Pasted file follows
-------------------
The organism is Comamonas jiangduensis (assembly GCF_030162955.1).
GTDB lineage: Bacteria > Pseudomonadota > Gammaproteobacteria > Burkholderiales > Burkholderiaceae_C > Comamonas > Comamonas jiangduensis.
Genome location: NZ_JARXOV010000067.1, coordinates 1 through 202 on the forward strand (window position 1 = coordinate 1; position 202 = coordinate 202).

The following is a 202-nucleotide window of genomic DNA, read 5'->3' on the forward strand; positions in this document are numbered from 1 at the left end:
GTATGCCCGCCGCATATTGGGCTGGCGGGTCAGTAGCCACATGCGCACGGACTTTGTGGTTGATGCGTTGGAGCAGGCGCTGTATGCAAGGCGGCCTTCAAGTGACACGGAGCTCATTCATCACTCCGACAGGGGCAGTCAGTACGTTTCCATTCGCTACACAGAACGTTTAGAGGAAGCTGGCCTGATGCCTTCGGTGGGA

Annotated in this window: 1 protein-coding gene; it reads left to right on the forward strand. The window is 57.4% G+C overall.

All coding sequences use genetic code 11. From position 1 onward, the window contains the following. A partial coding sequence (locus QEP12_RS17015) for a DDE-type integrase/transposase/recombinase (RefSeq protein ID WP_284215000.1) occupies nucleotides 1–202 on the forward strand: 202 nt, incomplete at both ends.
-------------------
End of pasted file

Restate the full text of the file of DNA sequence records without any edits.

The organism is Comamonas jiangduensis (assembly GCF_030162955.1).
GTDB lineage: Bacteria > Pseudomonadota > Gammaproteobacteria > Burkholderiales > Burkholderiaceae_C > Comamonas > Comamonas jiangduensis.
Genome location: NZ_JARXOV010000067.1, coordinates 1 through 202 on the forward strand (window position 1 = coordinate 1; position 202 = coordinate 202).

The following is a 202-nucleotide window of genomic DNA, read 5'->3' on the forward strand; positions in this document are numbered from 1 at the left end:
GTATGCCCGCCGCATATTGGGCTGGCGGGTCAGTAGCCACATGCGCACGGACTTTGTGGTTGATGCGTTGGAGCAGGCGCTGTATGCAAGGCGGCCTTCAAGTGACACGGAGCTCATTCATCACTCCGACAGGGGCAGTCAGTACGTTTCCATTCGCTACACAGAACGTTTAGAGGAAGCTGGCCTGATGCCTTCGGTGGGA

Annotated in this window: 1 protein-coding gene; it reads left to right on the forward strand. The window is 57.4% G+C overall.

All coding sequences use genetic code 11. From position 1 onward, the window contains the following. A partial coding sequence (locus QEP12_RS17015) for a DDE-type integrase/transposase/recombinase (RefSeq protein ID WP_284215000.1) occupies nucleotides 1–202 on the forward strand: 202 nt, incomplete at both ends.